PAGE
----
Today is Tu Bishvat, the Jewish “New Year of the Trees.” Originally a quasi-economic date, used to calculate the ages of fruit trees (and thus their suitability for tithing), the day was turned by Kabbalists into a celebration of the cosmic “tree of life,” and later, in the twentieth century, into the Jewish eco-holiday.
These days, while not well known outside the Jewish world, Tu Bishvat (the name is simply the date, the 15th day of the month of Shevat—it’s also sometimes spelled Tu B’Shevat) is widely observed by hipster Jews, spiritual Jews, eco-Jews, and the other subcultures of American Jewry that are renewing the Jewish tradition. It’s too early to tell whether such renewers (of which I am one) will have enough of an impact to staunch the tide of Jews leaving their Judaism behind, or whether we are just interesting subcurrents. But this is one of our big days.
Yet the observance of Tu Bishvat calls out the shortcomings, as well as the attractions, of progressive religious observance in the twenty-first century. On the one hand, it’s pretty cool. Here’s a traditional religious resource that speaks to contemporary concerns about the environment, and bringing together the spiritual and the ecological. The variety of liturgies and rituals for Tu Bishvat is significant, and inspiring.
On the other hand, so what? So a bunch of already-converted liberals get together and reaffirm their commitments to what they already believe. A few will decide that being vegan isn’t enough, and that they’ll stop eating honey as well. Some will sign a petition. Meanwhile, nothing will happen to slow climate change, preserve biodiversity, or save the oceans from floating islands of filth.
In the past, I’d generally ascribed this political impotence to the wishy-washiness of progressive religion. We’ve heard this critique before. Religious conservatives get all fired up about sin and damnation, while progressives sing mealy-mouthed songs about peace and love. Conservatives are motivated more by fear than progressives are by love.
I’m not sure that’s exactly right, however. One of the better insights of Jonathan Haidt’s popular book on moral intuitionism, The Righteous Mind, is that progressives have some of the same concerns about sanctity and purity as conservatives—we just express them in different ways. To oversimplify, conservatives worry about sex and progressives worry about food. We’re both concerned with contamination, with pure and impure, and with the Grave Impact of seemingly innocuous personal choices. It’s just that conservatives get upset by homosexuality, and liberals by GMO’s.
In fact, I think the grammar of sin—without its vocabulary—is alive and well in progressive religious circles. Consider how progressives respond when we learn that someone we know is racist, or sexist. If you’re like me and every other progressive I know, you probably recoil in disgust. That moral disgust—which neuroscientists tell us activates the same parts of the brain as physical disgust—is, in Haidt’s understanding, the quintessential reaction of a purity violation. It is also a lot like what I encounter when talking to religious conservatives about homosexuality.
It’s not that progressives are unlike conservatives—it’s that we’re like them. Like religious conservatives, religious progressives gather in flocks and talk only to one another. (Here I part company somewhat with my colleague Elizabeth Drescher, who recently argued in these pages that liberals’ sense of uniqueness undermines our ability to congregate. Quoting King Missile, “I want to be different—like everybody else I want to be like.”) We out-pious one another: you eat organic, but I eat local. And outside our echo chambers, no one else hears a word we say.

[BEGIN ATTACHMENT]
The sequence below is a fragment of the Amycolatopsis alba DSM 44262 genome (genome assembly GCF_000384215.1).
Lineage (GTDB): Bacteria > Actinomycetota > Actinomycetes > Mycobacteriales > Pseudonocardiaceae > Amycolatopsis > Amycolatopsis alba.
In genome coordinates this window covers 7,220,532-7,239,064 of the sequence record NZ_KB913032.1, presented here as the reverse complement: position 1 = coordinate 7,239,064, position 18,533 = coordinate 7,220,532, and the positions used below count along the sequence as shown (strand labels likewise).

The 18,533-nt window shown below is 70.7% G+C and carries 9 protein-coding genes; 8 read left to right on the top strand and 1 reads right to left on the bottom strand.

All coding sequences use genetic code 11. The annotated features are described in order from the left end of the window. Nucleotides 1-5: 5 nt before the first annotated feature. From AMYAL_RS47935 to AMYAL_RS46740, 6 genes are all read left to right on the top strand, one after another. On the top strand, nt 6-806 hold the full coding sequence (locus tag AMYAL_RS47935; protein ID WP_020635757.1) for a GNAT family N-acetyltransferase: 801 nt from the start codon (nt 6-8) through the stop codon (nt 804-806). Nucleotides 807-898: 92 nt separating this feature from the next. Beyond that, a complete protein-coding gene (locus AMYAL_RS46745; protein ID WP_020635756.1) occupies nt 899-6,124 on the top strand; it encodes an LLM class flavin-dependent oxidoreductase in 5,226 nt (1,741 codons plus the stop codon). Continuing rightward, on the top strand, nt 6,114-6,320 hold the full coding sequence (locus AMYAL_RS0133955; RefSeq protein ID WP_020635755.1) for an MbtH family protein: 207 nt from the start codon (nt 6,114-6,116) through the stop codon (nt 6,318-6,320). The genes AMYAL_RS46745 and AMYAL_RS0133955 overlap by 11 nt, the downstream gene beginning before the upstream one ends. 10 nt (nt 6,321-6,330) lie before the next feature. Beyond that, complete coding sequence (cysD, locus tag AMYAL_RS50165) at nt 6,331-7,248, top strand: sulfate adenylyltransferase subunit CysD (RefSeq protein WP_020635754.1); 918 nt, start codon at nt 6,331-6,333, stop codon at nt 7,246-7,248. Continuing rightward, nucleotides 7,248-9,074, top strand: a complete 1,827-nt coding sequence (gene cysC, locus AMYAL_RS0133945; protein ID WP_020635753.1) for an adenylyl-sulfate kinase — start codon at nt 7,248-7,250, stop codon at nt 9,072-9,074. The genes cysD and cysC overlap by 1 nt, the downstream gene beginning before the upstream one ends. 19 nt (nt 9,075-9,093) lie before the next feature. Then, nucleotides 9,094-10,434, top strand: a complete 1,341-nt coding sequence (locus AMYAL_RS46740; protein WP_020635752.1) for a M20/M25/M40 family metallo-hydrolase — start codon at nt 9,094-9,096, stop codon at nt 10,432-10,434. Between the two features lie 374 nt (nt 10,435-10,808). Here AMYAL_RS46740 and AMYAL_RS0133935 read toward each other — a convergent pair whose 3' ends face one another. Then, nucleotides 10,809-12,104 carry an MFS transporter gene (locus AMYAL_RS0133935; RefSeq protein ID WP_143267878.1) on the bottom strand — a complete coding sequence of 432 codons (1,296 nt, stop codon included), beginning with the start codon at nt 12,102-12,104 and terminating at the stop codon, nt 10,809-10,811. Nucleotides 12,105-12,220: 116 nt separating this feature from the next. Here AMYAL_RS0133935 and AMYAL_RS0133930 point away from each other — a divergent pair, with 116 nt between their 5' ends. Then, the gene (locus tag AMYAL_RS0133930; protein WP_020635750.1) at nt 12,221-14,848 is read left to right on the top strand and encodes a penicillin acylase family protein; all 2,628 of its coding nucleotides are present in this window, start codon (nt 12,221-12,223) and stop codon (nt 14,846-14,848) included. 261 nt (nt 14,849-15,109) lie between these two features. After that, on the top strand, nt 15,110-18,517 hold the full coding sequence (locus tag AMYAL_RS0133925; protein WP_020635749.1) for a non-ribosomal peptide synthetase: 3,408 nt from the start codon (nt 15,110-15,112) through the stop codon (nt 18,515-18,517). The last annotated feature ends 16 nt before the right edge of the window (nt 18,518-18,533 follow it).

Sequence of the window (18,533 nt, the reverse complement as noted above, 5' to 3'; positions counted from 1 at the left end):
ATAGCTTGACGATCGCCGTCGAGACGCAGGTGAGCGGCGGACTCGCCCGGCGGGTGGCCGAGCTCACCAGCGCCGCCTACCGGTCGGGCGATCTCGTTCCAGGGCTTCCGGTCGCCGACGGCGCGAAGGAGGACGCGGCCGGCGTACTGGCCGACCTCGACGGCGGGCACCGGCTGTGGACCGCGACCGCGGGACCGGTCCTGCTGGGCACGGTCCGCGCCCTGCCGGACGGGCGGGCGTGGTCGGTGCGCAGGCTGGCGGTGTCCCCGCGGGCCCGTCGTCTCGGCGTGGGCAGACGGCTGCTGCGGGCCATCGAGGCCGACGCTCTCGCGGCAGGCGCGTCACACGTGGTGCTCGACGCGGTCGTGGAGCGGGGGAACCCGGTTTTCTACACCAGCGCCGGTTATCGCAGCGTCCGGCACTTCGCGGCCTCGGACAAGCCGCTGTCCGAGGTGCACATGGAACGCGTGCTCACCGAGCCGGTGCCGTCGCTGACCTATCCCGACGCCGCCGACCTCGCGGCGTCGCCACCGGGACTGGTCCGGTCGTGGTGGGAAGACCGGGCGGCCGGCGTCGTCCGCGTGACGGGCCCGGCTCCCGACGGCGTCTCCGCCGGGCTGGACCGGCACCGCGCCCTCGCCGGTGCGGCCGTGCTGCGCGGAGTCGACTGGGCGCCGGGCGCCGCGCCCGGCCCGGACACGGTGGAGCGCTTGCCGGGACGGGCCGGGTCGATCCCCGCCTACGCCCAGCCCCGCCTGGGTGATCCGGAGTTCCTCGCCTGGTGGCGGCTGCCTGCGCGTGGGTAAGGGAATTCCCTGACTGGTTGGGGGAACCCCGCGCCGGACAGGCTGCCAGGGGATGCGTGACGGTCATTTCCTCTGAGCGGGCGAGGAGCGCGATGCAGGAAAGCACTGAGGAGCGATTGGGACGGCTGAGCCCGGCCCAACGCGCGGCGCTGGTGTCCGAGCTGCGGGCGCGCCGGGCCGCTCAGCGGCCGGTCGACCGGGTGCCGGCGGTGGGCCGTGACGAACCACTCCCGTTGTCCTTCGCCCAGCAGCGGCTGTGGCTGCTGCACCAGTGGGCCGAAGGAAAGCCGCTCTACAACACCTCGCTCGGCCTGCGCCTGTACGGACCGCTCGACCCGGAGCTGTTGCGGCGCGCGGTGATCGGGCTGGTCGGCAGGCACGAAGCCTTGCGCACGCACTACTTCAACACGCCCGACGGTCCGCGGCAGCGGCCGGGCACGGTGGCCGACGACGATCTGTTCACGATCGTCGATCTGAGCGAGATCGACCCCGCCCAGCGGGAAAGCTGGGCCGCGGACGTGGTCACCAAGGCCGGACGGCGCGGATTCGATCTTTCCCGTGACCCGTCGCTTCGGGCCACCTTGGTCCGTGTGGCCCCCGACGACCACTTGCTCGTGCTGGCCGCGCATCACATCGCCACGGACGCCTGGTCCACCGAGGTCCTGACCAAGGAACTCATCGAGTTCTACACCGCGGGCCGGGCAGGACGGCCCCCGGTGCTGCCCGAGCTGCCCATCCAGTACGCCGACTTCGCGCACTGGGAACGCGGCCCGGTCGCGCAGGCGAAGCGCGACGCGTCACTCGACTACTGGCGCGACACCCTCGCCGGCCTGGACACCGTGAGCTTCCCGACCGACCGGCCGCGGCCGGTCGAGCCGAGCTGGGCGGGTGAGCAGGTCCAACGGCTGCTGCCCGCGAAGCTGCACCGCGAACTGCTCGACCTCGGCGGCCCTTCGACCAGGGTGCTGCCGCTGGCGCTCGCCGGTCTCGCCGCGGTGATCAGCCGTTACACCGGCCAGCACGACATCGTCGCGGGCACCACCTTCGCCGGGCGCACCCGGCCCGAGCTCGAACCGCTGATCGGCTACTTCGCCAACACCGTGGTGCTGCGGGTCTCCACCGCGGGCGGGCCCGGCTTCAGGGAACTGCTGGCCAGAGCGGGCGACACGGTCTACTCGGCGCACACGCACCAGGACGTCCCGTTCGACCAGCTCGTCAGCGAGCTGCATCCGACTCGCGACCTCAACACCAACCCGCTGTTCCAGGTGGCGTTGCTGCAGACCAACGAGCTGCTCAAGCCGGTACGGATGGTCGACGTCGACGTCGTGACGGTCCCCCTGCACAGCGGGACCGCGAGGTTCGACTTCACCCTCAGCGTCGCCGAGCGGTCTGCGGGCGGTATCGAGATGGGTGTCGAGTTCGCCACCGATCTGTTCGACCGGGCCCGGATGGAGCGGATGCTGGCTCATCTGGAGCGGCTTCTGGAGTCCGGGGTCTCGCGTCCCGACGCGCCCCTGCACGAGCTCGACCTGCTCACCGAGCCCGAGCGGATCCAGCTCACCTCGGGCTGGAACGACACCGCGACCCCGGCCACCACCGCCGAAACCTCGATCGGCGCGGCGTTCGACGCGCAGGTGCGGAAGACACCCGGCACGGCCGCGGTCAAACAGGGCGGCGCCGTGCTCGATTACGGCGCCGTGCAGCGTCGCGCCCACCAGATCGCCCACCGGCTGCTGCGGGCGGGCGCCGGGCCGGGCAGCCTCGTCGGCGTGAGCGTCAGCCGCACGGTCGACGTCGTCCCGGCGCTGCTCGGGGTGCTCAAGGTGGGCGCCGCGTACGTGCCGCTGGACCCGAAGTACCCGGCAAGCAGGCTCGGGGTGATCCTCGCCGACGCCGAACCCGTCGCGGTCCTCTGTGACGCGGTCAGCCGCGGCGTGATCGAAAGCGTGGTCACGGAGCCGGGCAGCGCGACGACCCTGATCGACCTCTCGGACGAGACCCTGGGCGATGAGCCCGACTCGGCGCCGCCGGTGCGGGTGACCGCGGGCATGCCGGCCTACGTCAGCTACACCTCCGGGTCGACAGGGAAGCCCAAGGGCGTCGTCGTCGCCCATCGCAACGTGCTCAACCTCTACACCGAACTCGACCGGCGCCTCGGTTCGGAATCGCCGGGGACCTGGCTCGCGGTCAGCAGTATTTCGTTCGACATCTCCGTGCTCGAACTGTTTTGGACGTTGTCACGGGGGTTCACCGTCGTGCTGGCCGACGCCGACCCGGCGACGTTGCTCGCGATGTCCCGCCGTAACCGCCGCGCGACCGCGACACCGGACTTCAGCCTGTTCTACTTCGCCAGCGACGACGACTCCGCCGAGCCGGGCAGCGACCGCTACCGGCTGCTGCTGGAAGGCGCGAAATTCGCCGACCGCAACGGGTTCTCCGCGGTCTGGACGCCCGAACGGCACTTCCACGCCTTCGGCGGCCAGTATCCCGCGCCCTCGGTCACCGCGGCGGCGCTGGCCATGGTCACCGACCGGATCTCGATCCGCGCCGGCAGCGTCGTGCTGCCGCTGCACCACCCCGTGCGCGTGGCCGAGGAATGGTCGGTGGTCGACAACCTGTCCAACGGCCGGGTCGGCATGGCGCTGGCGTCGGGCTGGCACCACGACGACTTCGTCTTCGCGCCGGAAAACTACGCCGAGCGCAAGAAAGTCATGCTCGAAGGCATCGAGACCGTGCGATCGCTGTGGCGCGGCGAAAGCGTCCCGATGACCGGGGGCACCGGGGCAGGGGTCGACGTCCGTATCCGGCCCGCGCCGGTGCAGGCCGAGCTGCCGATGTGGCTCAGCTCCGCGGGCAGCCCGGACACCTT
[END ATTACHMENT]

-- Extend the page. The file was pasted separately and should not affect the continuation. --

The mistake isn’t that progressives don’t see climate change as a sin. We do, even if we don’t call it that. The mistake is that we respond to it the wrong way.
Climate change is a sin, but it’s a special kind of sin. It’s not a personal failure but a societal one. We sin collectively (interestingly, in Jewish liturgy, almost all confessionals are in the first-person plural), and if we are to repent, we must repent collectively. That means re-engaging with the people we can’t stand—including people who talk about “sin”—and finding ways to communicate with them, rather than preach to the already converted.
Climate change specifically is perhaps the most challenging case of all, because of the billions of dollars that have been spent to lie to Americans over the last twenty years. As I’ve explored elsewhere, there really is a vast right-wing conspiracy to lie about climate change, and it has worked. Half of Americans don’t “believe” that climate change is real, despite a 99.5% (!) scientific consensus—with the .5% being, unsurprisingly, scientists in the employment of industry.
This is what evil is: lying, in a way that causes harm, in order to enrich oneself. Progressives may not like the language of good and evil (so much judgment!) but it is a public religious language that communicates exactly what the “Merchants of Doubt” (the phrase is the title of Naomi Oreskes’ fantastic exposé on the climate-con industry) do. They lie, they harm, and they do it to make money. Pure evil.
It really doesn’t matter if you use paper or plastic, or if you bring your canvas bag from home. Personal actions are a tiny drop in a huge bucket. We need systemic change and political change, and we’re not going to get that by turning inward on ourselves, finding additional ways to be personally and pointlessly pious.
Climate change is a collective sin, and it requires collective repentance: alliances with the evangelical-led “creation care” movement, recasting the issue in public moral terms rather than the language of progressive cul-de-sacs, and a de-partisanization of moral good and evil. It is not enough to be the change you want to see in the world. You also have to fight for it.